# Is it really necessary to manually clear the XMEGA timer overflow interrupt flag?

As some of you may know, Atmel provides a software framework (mainly as part of Atmel Studio) that provides drivers and examples and is updated on a more or less regular basis.

In a recent update they explicitly point out, that it is important to manually clear the overflow interrupt flag in the interrupt callback function.

 // * \subsection xmega_tc_qs_ovf_setup_code Example code
// *
// * Add a callback function that will be executed when the overflow interrupt
// * trigger.
// * \code
static void my_callback(void)
{
// User code to execute when the overflow occurs here

// THIS WAS ADDED IN LAST UPDATE
// Important to clear Interrupt Flag
tc_clear_overflow(&TCC0);
// THIS WAS ADDED IN LAST UPDATE

}
//\endcode


According to the XMEGAA data sheet:

OVFIF is automatically cleared when the corresponding interrupt vector is executed. The flag can also be cleared by writing a one to its bit location.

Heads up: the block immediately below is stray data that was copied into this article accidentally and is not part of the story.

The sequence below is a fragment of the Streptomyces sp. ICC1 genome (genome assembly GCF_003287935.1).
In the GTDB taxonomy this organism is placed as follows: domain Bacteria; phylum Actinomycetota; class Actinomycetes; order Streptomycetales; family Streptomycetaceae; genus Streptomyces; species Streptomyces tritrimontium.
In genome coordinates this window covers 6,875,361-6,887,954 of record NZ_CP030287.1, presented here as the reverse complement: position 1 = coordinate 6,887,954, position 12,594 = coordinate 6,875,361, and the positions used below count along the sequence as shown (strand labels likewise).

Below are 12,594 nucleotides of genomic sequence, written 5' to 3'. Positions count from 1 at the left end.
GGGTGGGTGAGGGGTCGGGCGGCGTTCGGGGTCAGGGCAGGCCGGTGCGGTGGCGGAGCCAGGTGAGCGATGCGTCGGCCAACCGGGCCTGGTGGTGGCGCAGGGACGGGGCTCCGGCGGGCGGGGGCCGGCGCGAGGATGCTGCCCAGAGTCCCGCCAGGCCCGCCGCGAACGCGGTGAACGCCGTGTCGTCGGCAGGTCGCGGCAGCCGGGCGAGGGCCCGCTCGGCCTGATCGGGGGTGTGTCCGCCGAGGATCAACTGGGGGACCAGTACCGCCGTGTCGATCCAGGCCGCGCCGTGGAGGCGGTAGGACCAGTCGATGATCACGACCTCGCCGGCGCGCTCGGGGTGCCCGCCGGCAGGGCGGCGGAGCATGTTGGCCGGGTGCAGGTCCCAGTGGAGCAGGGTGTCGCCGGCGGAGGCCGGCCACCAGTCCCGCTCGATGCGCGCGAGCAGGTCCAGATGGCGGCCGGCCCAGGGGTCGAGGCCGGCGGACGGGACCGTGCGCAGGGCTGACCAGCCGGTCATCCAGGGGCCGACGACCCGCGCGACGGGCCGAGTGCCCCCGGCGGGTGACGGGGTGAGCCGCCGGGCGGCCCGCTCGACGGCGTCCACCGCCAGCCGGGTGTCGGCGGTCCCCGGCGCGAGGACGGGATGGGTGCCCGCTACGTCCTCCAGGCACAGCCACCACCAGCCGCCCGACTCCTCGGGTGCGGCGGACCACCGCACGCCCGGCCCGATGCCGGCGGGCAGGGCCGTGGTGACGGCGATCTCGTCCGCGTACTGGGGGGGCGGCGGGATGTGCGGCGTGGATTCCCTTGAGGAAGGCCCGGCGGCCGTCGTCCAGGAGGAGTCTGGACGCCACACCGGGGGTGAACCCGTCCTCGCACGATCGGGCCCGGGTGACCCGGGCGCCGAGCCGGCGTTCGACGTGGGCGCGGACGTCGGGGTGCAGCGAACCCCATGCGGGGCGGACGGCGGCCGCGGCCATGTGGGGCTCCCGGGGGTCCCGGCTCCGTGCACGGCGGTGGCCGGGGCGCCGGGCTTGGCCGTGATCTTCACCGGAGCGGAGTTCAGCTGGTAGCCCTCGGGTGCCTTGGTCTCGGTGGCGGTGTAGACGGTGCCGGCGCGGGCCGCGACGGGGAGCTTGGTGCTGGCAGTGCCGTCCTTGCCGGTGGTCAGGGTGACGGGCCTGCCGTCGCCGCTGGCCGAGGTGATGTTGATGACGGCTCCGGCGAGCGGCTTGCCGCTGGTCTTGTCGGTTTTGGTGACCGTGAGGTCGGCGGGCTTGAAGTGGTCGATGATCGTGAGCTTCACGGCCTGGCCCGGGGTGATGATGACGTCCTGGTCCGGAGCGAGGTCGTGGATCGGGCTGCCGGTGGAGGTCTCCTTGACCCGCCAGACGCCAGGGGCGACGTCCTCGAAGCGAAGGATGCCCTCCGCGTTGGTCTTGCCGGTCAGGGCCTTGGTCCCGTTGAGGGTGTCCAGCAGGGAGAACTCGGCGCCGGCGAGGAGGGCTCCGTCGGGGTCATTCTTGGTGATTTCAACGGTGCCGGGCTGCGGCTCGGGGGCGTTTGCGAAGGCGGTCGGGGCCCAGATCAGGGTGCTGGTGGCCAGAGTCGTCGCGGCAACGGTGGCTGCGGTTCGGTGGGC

Is there a scenario/reason where manually clearing the flag may be required?

• sounds like the answer is if you dont interrupt then you need to manually clear it. essentially if/when polling instead of using interrupts. you can simply read the register in the interrupt and somehow display it to see if it was really set. likewise try polling without the interrupt enabled and see if it gets set and if you can clear it. validate the documentation is or isnt correct. – old_timer Jul 26 '16 at 13:28
• That wouldn't be the first case I've seen in Atmel products where an "automatically cleared" interrupt seems to not actually get cleared when the handler fires. – Connor Wolf Oct 25 '16 at 3:47
• @ConnorWolf: Really? Do you remember which controller and interrupt? We work quiet a lot with Atmel controllers and this could be a potential pitfall. – Rev1.0 Oct 25 '16 at 6:18
• @Rev1.0 - An example I'm working with right now: SAM4SD32C - The timer interrupts (TC0_Handler, etc...) are not cleared on entering the ISR unless I explicitly read TC0->TC_SR. Digging deeper, in this case, it's because the interrupt is triggered from the RC compare register match bit, and that is not cleared until you explicitly read TC_SR. IOW, I'm incorrect about the actual cause (it wasn't the ISR bit directly), but the end result is the same: You have to manually clear the ISR cause, if not the ISR flag. – Connor Wolf Nov 2 '16 at 21:44
• Maybe there is an errata? – vicatcu Mar 6 '17 at 0:46